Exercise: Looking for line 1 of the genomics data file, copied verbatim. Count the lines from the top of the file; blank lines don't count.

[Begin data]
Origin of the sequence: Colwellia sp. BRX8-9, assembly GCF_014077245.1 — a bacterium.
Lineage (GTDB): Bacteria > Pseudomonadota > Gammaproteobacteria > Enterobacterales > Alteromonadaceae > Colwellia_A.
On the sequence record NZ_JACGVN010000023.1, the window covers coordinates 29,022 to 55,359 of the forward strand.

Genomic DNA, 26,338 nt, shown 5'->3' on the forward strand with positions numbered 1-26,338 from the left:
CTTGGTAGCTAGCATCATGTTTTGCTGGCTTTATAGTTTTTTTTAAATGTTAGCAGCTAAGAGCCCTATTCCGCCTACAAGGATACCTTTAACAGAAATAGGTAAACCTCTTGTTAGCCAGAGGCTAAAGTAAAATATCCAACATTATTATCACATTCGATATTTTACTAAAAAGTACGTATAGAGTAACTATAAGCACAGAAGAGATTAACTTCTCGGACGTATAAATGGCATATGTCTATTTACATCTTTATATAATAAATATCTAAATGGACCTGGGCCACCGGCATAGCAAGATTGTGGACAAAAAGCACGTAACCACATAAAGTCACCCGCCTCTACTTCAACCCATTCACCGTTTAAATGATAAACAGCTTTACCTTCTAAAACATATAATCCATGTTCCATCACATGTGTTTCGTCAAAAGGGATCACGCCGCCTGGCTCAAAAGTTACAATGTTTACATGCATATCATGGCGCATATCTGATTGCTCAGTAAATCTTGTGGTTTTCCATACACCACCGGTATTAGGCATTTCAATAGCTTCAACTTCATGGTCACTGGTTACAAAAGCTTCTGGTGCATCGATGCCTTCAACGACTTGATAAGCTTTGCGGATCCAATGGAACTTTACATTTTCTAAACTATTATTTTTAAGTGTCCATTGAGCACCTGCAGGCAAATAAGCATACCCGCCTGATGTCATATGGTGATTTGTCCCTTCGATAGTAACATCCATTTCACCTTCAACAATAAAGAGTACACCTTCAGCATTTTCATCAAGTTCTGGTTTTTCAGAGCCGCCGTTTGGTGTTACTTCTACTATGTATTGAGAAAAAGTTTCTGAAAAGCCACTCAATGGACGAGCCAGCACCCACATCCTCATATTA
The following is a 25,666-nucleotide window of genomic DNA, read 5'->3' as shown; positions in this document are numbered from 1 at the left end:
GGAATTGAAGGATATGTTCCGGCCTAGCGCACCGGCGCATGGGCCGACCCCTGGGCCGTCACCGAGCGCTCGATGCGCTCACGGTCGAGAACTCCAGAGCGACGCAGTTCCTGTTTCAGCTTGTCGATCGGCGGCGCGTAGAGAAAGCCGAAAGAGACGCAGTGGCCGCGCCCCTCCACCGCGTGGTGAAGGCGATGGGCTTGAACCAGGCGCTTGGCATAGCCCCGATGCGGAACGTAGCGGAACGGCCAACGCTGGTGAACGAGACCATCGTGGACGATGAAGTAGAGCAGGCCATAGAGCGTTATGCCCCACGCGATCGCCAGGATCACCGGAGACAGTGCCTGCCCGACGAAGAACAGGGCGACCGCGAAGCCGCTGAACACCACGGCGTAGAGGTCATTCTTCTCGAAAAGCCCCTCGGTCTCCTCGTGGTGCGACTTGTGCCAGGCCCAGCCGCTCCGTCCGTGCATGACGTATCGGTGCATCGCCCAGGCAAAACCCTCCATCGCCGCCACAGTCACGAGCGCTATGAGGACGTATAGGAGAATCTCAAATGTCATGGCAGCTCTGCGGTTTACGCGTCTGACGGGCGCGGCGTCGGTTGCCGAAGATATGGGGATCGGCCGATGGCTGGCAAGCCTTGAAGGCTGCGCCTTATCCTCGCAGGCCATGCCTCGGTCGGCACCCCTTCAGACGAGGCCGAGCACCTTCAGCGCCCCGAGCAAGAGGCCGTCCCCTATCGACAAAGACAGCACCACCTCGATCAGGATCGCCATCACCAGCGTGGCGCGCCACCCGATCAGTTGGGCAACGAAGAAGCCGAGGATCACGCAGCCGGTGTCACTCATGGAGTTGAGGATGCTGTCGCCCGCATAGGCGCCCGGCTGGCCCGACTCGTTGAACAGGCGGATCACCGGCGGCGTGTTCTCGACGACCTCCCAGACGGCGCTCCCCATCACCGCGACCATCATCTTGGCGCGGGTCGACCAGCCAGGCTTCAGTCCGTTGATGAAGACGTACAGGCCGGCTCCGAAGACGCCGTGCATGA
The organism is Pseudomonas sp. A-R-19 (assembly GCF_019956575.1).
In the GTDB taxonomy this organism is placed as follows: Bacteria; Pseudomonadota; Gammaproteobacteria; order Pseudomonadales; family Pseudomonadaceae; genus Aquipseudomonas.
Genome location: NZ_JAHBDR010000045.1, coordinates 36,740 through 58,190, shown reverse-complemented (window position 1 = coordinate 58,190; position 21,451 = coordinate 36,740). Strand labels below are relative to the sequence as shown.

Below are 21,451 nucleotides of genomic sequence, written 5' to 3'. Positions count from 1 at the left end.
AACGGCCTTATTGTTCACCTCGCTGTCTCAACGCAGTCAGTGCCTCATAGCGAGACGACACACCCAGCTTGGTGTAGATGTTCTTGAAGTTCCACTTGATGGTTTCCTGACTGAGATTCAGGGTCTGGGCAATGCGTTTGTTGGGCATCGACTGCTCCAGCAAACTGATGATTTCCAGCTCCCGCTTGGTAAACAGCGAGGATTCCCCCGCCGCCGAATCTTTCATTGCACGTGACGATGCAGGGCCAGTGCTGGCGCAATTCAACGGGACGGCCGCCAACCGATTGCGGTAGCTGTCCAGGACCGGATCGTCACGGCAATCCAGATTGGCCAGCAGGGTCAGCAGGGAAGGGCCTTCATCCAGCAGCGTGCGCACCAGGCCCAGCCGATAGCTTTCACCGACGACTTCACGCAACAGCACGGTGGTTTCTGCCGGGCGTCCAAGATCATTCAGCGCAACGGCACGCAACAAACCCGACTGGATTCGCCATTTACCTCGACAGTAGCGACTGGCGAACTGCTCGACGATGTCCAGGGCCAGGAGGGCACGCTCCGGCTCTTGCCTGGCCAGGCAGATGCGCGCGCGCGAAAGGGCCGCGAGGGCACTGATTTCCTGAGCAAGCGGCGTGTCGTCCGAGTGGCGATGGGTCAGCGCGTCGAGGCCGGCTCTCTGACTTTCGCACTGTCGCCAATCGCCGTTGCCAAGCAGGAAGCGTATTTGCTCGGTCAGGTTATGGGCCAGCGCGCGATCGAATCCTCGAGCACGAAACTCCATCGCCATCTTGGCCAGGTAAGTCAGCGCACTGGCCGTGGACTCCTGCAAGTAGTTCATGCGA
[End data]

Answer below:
Origin of the sequence: Colwellia sp. BRX8-9, assembly GCF_014077245.1 — a bacterium.